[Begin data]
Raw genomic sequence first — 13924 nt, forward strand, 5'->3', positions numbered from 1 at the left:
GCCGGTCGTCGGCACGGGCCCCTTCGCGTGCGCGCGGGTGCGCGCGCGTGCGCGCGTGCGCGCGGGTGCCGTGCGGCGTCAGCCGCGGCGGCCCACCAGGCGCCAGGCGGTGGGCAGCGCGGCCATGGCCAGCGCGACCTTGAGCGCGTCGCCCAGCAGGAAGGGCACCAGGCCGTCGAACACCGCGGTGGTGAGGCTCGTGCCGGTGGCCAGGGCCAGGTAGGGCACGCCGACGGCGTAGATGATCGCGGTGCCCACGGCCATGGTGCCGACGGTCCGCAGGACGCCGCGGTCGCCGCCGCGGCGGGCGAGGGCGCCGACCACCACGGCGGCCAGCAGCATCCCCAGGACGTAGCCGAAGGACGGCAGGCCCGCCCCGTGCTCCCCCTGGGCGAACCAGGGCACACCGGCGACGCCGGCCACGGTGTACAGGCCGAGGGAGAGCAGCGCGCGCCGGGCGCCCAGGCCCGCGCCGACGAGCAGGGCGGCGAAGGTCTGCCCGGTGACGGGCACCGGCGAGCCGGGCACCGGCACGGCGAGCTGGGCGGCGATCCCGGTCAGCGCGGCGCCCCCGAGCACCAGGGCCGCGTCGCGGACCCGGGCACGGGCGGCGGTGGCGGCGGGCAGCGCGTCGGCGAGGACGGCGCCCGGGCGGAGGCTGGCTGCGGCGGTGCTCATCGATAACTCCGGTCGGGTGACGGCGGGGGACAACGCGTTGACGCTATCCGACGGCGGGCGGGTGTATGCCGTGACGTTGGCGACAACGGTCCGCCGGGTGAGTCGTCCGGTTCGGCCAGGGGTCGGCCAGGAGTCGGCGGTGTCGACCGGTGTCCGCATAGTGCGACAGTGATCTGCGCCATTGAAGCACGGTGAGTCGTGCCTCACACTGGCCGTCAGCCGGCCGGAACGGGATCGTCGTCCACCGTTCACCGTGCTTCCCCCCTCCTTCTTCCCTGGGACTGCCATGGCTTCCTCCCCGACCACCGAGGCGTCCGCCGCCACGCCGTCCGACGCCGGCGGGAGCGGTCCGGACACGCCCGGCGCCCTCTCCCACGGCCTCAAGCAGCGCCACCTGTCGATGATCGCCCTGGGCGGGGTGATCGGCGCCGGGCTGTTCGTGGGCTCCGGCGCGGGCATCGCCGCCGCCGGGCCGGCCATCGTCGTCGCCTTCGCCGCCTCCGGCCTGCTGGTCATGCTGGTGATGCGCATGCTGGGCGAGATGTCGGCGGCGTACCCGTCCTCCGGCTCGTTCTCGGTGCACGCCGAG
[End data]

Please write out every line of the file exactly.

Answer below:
Raw genomic sequence first — 13924 nt, forward strand, 5'->3', positions numbered from 1 at the left:
GCCGGTCGTCGGCACGGGCCCCTTCGCGTGCGCGCGGGTGCGCGCGCGTGCGCGCGTGCGCGCGGGTGCCGTGCGGCGTCAGCCGCGGCGGCCCACCAGGCGCCAGGCGGTGGGCAGCGCGGCCATGGCCAGCGCGACCTTGAGCGCGTCGCCCAGCAGGAAGGGCACCAGGCCGTCGAACACCGCGGTGGTGAGGCTCGTGCCGGTGGCCAGGGCCAGGTAGGGCACGCCGACGGCGTAGATGATCGCGGTGCCCACGGCCATGGTGCCGACGGTCCGCAGGACGCCGCGGTCGCCGCCGCGGCGGGCGAGGGCGCCGACCACCACGGCGGCCAGCAGCATCCCCAGGACGTAGCCGAAGGACGGCAGGCCCGCCCCGTGCTCCCCCTGGGCGAACCAGGGCACACCGGCGACGCCGGCCACGGTGTACAGGCCGAGGGAGAGCAGCGCGCGCCGGGCGCCCAGGCCCGCGCCGACGAGCAGGGCGGCGAAGGTCTGCCCGGTGACGGGCACCGGCGAGCCGGGCACCGGCACGGCGAGCTGGGCGGCGATCCCGGTCAGCGCGGCGCCCCCGAGCACCAGGGCCGCGTCGCGGACCCGGGCACGGGCGGCGGTGGCGGCGGGCAGCGCGTCGGCGAGGACGGCGCCCGGGCGGAGGCTGGCTGCGGCGGTGCTCATCGATAACTCCGGTCGGGTGACGGCGGGGGACAACGCGTTGACGCTATCCGACGGCGGGCGGGTGTATGCCGTGACGTTGGCGACAACGGTCCGCCGGGTGAGTCGTCCGGTTCGGCCAGGGGTCGGCCAGGAGTCGGCGGTGTCGACCGGTGTCCGCATAGTGCGACAGTGATCTGCGCCATTGAAGCACGGTGAGTCGTGCCTCACACTGGCCGTCAGCCGGCCGGAACGGGATCGTCGTCCACCGTTCACCGTGCTTCCCCCCTCCTTCTTCCCTGGGACTGCCATGGCTTCCTCCCCGACCACCGAGGCGTCCGCCGCCACGCCGTCCGACGCCGGCGGGAGCGGTCCGGACACGCCCGGCGCCCTCTCCCACGGCCTCAAGCAGCGCCACCTGTCGATGATCGCCCTGGGCGGGGTGATCGGCGCCGGGCTGTTCGTGGGCTCCGGCGCGGGCATCGCCGCCGCCGGGCCGGCCATCGTCGTCGCCTTCGCCGCCTCCGGCCTGCTGGTCATGCTGGTGATGCGCATGCTGGGCGAGATGTCGGCGGCGTACCCGTCCTCCGGCTCGTTCTCGGTGCACGCCGAG